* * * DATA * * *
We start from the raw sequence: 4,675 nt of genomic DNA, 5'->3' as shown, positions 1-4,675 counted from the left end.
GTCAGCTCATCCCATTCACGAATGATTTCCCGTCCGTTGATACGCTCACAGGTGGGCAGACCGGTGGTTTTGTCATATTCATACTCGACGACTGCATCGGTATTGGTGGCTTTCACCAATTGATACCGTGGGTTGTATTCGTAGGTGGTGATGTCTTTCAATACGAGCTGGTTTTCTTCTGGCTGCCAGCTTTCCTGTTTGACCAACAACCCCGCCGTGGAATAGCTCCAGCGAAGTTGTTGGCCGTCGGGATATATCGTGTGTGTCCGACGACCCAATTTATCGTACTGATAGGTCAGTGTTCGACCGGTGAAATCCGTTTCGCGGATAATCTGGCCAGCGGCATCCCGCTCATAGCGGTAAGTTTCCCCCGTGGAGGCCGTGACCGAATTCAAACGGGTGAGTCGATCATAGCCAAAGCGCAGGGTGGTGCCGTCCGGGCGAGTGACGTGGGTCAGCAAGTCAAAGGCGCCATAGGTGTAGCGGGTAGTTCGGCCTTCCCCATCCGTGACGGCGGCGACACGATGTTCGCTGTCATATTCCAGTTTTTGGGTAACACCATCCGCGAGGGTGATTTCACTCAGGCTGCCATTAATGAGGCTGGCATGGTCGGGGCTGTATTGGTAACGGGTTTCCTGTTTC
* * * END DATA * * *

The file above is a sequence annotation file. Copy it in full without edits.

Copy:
We start from the raw sequence: 4,675 nt of genomic DNA, 5'->3' as shown, positions 1-4,675 counted from the left end.
GTCAGCTCATCCCATTCACGAATGATTTCCCGTCCGTTGATACGCTCACAGGTGGGCAGACCGGTGGTTTTGTCATATTCATACTCGACGACTGCATCGGTATTGGTGGCTTTCACCAATTGATACCGTGGGTTGTATTCGTAGGTGGTGATGTCTTTCAATACGAGCTGGTTTTCTTCTGGCTGCCAGCTTTCCTGTTTGACCAACAACCCCGCCGTGGAATAGCTCCAGCGAAGTTGTTGGCCGTCGGGATATATCGTGTGTGTCCGACGACCCAATTTATCGTACTGATAGGTCAGTGTTCGACCGGTGAAATCCGTTTCGCGGATAATCTGGCCAGCGGCATCCCGCTCATAGCGGTAAGTTTCCCCCGTGGAGGCCGTGACCGAATTCAAACGGGTGAGTCGATCATAGCCAAAGCGCAGGGTGGTGCCGTCCGGGCGAGTGACGTGGGTCAGCAAGTCAAAGGCGCCATAGGTGTAGCGGGTAGTTCGGCCTTCCCCATCCGTGACGGCGGCGACACGATGTTCGCTGTCATATTCCAGTTTTTGGGTAACACCATCCGCGAGGGTGATTTCACTCAGGCTGCCATTAATGAGGCTGGCATGGTCGGGGCTGTATTGGTAACGGGTTTCCTGTTTC